Not to set your hair on fire, but in turkey-minus-48 hours you must brine the bird, bourbon the sweet potatoes, upscale the cauliflower, and whip up a sweet finale that doesn’t scream store-bought. (Cue frantic yoga breath.)
Monica Glass wants to lend a hand. The new pastry chef at Clio (she’s a Philly transplant) has stirred up a warm pumpkin bread pudding that lends an uncomplicated, comforting, and nostalgic feel to your table.
We’ll eat (and eat) to that.
Pumpkin Bread Pudding
1 loaf pumpkin bread (recipe here) or other bread of choice, cubed
1½ c. heavy cream
1½ c. milk
2 tsp. vanilla
½ tsp. salt
4 whole eggs
3 egg yolks
1 c. sugar
½ c. light brown sugar
1 tsp. cinnamon
1/8 tsp. freshly grated nutmeg
1. Preheat oven to 300°.
2. Toast bread cubes until crispy (not burned), 10-15 minutes. Place in a large bowl and set aside.
3. Combine the heavy cream, milk, vanilla, and salt in a medium saucepan. Bring to simmer over medium heat.
4. Meanwhile, in a large bowl, mix eggs, yolks, and sugars.
5. Remove milk from heat and slowly temper eggs with hot milk, whisking as you combine the two. Whisk in cinnamon and nutmeg, then strain through a fine mesh sieve.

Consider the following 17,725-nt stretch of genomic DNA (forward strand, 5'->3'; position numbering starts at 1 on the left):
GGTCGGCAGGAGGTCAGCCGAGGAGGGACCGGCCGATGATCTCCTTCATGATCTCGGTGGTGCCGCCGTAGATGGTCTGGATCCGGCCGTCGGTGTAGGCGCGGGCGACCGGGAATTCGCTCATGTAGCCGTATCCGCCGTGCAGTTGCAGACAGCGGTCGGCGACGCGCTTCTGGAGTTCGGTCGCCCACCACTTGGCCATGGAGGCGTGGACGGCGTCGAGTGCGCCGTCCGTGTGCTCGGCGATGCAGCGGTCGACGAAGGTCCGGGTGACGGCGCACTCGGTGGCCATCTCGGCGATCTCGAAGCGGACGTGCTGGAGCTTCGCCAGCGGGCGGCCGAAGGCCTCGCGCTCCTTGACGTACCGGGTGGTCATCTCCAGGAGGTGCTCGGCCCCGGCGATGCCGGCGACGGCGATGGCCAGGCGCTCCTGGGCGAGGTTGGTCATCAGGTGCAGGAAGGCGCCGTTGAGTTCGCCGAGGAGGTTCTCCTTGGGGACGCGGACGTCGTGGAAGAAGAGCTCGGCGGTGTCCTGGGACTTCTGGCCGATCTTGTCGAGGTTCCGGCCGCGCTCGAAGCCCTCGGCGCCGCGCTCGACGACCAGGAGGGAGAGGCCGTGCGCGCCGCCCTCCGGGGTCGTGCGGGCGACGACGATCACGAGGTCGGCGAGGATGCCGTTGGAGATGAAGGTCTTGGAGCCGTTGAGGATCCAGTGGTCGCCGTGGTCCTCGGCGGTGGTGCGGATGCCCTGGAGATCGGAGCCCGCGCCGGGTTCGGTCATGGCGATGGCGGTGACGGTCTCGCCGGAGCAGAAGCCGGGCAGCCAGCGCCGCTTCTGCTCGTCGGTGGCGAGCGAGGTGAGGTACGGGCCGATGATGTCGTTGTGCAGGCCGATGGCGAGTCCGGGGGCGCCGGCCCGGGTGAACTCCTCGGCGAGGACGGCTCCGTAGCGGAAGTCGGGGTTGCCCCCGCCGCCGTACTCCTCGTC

6. Pour liquid over bread cubes in a large bowl. Let sit for about 1 hour for liquid to soak through.
7. Grease a baking dish with nonstick baking spray or butter. Place soaked bread cubes into prepared baking dish and gently press to create an even layer.
8. Bake in preheated oven until custard is set and bread is puffed and golden brown on top, about 40 minutes, then chill in refrigerator until fully cooled.
9. When ready to serve, cut bread pudding into approximately 2½-inch squares.
10. Place in preheated oven until top crisps a little and insides are thoroughly warmed.
11. Serve with whipped cream, chocolate sauce, or other topping.
Clio, 370 Commonwealth Avenue (617-536-7200 or cliorestaurant.com).
Photo: Dobrin Isabela / Flickr